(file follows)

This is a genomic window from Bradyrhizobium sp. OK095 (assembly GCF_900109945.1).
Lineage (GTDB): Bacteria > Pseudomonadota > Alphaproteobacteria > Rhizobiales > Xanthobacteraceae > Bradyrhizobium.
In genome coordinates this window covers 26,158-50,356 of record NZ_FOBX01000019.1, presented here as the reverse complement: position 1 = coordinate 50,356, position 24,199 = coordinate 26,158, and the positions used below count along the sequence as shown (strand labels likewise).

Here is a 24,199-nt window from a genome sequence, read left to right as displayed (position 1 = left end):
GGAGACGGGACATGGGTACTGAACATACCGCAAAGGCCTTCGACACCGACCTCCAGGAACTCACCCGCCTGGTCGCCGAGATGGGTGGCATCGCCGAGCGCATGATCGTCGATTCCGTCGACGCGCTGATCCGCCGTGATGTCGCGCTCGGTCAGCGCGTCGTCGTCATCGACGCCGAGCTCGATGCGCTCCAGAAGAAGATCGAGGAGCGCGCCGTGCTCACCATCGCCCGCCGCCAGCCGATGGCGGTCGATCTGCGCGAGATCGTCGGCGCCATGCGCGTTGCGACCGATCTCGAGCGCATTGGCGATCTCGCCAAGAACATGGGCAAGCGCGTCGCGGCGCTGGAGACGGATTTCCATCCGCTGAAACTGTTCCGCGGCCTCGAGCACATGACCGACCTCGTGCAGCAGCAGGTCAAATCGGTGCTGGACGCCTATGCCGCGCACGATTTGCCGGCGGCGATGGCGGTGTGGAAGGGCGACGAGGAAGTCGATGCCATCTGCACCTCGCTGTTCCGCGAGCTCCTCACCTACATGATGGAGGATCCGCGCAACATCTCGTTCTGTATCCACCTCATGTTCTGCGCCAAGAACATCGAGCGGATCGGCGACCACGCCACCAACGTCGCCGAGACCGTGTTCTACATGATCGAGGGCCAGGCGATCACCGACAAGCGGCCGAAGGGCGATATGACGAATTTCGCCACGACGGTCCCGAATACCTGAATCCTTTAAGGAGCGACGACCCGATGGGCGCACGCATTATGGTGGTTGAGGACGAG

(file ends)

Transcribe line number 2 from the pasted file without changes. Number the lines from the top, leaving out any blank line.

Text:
Lineage (GTDB): Bacteria > Pseudomonadota > Alphaproteobacteria > Rhizobiales > Xanthobacteraceae > Bradyrhizobium.